- Initial claims for unemployment insurance rose slightly in the week ending July 3, but the four-week moving average fell.
- The number of people receiving unemployment insurance benefits continues to decline.
- Job growth will remain strong through the rest of this year.
Initial claims for unemployment insurance rose slightly in the week ending July 3, to 373,000, from 371,000 the previous week (revised higher from 364,000). The four-week moving average of claims, which smooths out some of the week-to-week volatility, was 394,500 in the week ending July 3, down 250 from the previous week. This is the lowest level for the moving average since March 2020, at the early stages of the pandemic. The four-week moving average has fallen in 12 of the last 13 weeks, and 20 of the last 22 weeks.
Initial claims jumped from 200,000 per week in early 2020 to more than 6 million in April of last year as the pandemic came to the U.S. They then fell quickly to around 900,000 per week by early August, then stabilized at between 700,000 and 900,000 between August and March. But since the spring claims have gradually but steadily fallen to below 400,000 per week. This is still about double their pre-pandemic level, however.
Initial claims under the Pandemic Unemployment Assistance program were 99,000 in the week ending July 3, down from 114,000 the previous week (not seasonally adjusted). PUA initial claims have been around 100,000 to 110,000 per week for the past month, after dipping below 80,000 for a couple of weeks before that. PUA initial claims peaked at 1.3 million in May 2020 as the program got underway in response to the pandemic.
A total of 14.2 million people were receiving some form of unemployment insurance benefit in the week ending June 19, down from 14.7 million the previous week (not seasonally adjusted). This is the lowest number of beneficiaries since April 2020, as the pandemic was starting to wreak havoc on the U.S. economy. But it is still many times the approximately 2 million weekly continued claims in early 2020, before the pandemic. Total continued claims peaked at 33.2 million in June 2020.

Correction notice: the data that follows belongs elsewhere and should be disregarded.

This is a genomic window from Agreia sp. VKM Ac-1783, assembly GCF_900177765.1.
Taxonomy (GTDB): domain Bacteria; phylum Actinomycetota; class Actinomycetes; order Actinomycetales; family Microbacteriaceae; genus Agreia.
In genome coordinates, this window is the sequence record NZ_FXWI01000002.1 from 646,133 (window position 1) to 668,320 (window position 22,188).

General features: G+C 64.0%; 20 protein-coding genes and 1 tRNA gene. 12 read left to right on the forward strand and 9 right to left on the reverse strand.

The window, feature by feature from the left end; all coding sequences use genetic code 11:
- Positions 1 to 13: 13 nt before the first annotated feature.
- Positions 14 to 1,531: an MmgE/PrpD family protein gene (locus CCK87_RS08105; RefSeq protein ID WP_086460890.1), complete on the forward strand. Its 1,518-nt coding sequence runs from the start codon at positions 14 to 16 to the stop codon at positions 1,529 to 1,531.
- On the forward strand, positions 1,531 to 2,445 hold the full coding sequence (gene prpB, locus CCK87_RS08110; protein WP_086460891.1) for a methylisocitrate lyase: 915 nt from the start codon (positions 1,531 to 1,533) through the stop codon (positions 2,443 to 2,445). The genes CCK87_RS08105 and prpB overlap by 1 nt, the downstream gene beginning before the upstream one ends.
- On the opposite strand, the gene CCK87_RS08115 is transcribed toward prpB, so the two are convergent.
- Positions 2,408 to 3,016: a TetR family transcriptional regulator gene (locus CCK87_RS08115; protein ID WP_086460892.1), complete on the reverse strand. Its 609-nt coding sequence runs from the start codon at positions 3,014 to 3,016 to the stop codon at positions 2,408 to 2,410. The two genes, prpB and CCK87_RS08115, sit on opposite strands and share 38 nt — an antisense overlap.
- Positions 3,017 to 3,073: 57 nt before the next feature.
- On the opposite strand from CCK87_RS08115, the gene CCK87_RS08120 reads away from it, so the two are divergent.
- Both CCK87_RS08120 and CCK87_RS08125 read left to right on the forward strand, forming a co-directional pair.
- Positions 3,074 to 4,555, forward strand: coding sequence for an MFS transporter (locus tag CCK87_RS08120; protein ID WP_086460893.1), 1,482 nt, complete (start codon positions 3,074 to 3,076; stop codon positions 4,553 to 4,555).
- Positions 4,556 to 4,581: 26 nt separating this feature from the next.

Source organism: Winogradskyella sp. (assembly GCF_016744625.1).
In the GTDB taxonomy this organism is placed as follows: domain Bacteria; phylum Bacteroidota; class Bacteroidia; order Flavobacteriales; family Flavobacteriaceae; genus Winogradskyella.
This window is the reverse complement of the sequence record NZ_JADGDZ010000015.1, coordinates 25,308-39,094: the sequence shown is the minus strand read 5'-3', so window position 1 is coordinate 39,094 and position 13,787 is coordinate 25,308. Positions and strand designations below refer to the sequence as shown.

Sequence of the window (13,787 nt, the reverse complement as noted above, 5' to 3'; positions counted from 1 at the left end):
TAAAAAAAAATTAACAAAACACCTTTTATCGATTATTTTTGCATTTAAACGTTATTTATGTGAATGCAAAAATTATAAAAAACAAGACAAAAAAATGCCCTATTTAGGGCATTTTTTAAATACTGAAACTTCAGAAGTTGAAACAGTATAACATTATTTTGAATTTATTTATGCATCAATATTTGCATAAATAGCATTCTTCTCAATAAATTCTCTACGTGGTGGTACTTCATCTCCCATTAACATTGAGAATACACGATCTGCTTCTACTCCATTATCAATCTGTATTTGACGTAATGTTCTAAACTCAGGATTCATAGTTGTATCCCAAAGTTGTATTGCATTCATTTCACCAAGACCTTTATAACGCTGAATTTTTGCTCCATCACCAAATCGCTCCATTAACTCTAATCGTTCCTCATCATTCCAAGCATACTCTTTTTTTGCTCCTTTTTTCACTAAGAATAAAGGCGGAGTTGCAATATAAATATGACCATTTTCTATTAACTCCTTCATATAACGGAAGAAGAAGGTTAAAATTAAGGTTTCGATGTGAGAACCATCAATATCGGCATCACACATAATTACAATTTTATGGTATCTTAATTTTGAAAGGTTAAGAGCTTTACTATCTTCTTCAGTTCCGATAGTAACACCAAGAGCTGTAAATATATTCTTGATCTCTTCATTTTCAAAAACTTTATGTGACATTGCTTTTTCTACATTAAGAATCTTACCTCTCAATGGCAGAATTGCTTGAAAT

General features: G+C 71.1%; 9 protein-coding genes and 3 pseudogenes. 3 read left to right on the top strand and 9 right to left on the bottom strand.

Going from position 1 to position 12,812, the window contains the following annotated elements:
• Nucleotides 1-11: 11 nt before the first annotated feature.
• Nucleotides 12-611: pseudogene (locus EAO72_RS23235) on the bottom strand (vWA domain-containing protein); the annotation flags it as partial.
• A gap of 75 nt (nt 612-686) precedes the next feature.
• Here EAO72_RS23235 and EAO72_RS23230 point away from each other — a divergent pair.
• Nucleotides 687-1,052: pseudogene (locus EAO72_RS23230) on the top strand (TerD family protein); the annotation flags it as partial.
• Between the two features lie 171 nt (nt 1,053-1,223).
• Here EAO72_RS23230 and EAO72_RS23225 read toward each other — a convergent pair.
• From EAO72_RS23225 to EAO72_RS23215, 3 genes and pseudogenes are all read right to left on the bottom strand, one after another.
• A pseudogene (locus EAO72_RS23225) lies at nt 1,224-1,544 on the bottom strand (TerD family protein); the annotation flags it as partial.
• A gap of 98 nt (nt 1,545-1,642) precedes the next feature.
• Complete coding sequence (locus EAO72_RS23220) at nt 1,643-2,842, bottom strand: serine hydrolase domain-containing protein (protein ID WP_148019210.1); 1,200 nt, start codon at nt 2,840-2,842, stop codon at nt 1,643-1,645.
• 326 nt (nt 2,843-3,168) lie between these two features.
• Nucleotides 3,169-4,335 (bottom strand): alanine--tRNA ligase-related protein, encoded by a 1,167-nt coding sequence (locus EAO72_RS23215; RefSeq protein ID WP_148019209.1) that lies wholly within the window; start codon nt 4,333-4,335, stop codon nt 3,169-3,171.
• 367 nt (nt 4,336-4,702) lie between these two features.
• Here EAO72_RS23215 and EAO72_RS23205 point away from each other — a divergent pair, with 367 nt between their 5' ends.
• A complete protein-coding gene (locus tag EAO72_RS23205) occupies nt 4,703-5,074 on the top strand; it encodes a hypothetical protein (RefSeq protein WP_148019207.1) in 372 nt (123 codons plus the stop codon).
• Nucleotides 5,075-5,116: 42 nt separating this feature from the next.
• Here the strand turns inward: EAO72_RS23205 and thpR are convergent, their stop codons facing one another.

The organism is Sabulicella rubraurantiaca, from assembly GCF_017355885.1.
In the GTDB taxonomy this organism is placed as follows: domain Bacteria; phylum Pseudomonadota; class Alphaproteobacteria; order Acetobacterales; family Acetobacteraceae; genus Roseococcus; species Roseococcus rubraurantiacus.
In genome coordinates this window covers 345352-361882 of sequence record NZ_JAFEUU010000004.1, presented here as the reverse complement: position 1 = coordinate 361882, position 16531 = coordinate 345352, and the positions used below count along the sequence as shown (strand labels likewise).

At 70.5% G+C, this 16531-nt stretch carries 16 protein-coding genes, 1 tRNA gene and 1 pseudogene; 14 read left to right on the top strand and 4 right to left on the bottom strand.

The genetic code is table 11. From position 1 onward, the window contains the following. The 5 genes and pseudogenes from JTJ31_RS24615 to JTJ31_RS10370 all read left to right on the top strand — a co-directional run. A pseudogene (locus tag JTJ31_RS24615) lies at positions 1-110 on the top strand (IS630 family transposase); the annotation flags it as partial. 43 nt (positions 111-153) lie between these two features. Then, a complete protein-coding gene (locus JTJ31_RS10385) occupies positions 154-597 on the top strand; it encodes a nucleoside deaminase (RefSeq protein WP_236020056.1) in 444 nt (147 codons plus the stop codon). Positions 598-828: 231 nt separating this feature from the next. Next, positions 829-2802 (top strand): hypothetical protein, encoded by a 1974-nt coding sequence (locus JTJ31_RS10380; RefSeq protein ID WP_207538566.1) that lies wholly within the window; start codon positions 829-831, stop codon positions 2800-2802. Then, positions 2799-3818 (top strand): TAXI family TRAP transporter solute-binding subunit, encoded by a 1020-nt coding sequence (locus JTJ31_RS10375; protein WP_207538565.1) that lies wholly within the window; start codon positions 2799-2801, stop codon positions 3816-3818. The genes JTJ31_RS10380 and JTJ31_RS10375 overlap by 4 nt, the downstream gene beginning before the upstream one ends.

Continued claims under regular state UI programs fell to 3.339 million in the week ending June 26, down from 3.484 million the previous week. This is the lowest level for continued claims since before the pandemic, and down from a peak of more than 23 million in May 2020. But continued claims are well above their pre-recession level of around 1.7 million, and the pace of improvement has slowed in 2021. With most people receiving benefits via pandemic-related programs, state continued claims have become less important as a labor market indicator.
The labor market continues to gradually improve in mid-2021. Claims can be volatile around holidays, so the small increase in claims the week of Independence Day is not concerning. The trend is definitely improving, although unemployment still remains very high.
The U.S. economy added 850,000 jobs in June, above expectations, and has added an average of 567,000 jobs over the past three months. At this pace, employment would return to its pre-recession peak by mid-2022. One factor that may be restraining job growth is tight labor supply. A number of factors are restraining labor supply growth in mid-2021, including childcare difficulties, continuing concern over catching the coronavirus, and higher unemployment insurance benefits that may be leading some job seekers to be choosier in taking a new job.
Some states have stopped providing these extra benefits, with more to do so shortly; they are set to expire nationally in September. This could lead to more people entering the workforce, although there’s little evidence of that so far in state-level UI data. PNC expects job growth to average better than 600,000 per month through the rest of this year.
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